• Good heat, fresh citrusy flavor
  • Grows wild in Peru where it is often crushed with a spoon into a pot of beans or soup
  • Lots of small fruit, slightly larger than a pea

Ghost Pepper/Bhut Jolokia

Capsicum Chinense

Two shiny red peppers.
Spicy and mean ghost peppers! A favorite of my Nepali neighbors!
  • Super hot pepper!  (Guinness Record Holder from 2007-2011)
  • 800,000-1,000,000 SHU
  • Fruity, sweet chili flavor under all of the heat
  • Widely cultivated in Northern India, pepper may actually originate in Bhutan

Jalapeño (Early)

Capsicum Annuum

5 green jalapenos on a surface
Classic hot pepper
  • Scoville Heat Units:  2,500-8000
  • Spicy, but not super spicy.  Nice bright and grassy flavor.  Good fresh, pickled, or cooked (like jalapeño poppers).  When allowed to mature to red the flavor is not as grassy and much sweeter.
  • Chipotles are jalapeño that have matured to red and are then dried.

Tam Jalapeño

Capsicum Annuum

Large pile of green jalapenos.
Really great for people who only like a little spice!
  • Tam is a milder variety of an already mild hot pepper.  Heat tops out around 3,500 Scoville Heat Units
  • Same bright flavor as traditional Jalapeño, less heat.  
  • Great for mild salsas, cooking, or garnishing a dish with the just right amount of heat. 

Brazilian Starfish Hot Pepper

Capsicum Baccatum

Red star-shaped pepper hanging from the plant.  The pepper is squat, about 3/4 inch tall but about 3 inches wide.  Resembles the shape of a starfish.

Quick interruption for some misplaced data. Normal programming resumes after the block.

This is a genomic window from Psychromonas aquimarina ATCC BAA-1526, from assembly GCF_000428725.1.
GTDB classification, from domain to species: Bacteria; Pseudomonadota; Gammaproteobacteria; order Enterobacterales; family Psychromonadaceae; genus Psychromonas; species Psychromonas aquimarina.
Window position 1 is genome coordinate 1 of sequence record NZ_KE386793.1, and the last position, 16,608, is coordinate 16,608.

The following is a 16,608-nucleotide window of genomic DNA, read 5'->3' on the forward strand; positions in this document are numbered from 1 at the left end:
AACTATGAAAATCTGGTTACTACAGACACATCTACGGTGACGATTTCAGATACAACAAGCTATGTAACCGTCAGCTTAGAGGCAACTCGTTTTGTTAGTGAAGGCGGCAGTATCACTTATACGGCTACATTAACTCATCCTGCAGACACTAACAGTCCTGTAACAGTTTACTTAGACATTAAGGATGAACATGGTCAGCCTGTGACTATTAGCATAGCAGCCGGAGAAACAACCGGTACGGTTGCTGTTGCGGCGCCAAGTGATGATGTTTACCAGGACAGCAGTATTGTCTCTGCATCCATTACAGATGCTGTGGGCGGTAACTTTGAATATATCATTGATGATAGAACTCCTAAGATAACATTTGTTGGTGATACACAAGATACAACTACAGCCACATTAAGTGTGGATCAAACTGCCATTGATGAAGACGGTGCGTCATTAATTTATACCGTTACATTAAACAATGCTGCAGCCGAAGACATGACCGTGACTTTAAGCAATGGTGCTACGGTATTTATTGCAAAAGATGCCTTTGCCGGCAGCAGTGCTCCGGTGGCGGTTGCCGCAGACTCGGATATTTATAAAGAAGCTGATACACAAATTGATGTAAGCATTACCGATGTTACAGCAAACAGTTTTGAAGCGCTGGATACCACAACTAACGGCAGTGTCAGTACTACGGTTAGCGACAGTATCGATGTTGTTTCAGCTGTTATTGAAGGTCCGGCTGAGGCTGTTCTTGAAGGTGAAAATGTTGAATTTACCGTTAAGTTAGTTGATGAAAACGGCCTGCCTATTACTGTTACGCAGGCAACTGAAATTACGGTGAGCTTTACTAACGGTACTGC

What a unique shape!
  • Unique star shaped fruits
  • Fruity flavor balanced nicely with medium heat
  • 10,000-30,000 SHU (same range as a cayenne)
  • Prolific but late season

Mild peppers (a little heat, but not much)

Shishito Mild Pepper

Capsicum Annuum

Alternating red and green shishito peppers, about 2 inches long and a little more than a centimeter thick.
Shishito make great snacking peppers, similar to Spanish Padron Peppers
  • Sweet smoky flavor on most peppers, but about 1 in 10 has some spice
  • 100-1,000 SHU, hotter than bell pepper, less heat than even a mild jalapeno
  • Great flavor just pan fried in oil with salt
  • Japanese variety

Tobago Seasoning Pepper

Capsicum Chinense

A pile of 1.5-2 inch long peppers in varying stages of ripeness.  From green to orange and red.
Colorful peppers and a taste of the islands!
  • Fruity caribbean flavor with low heat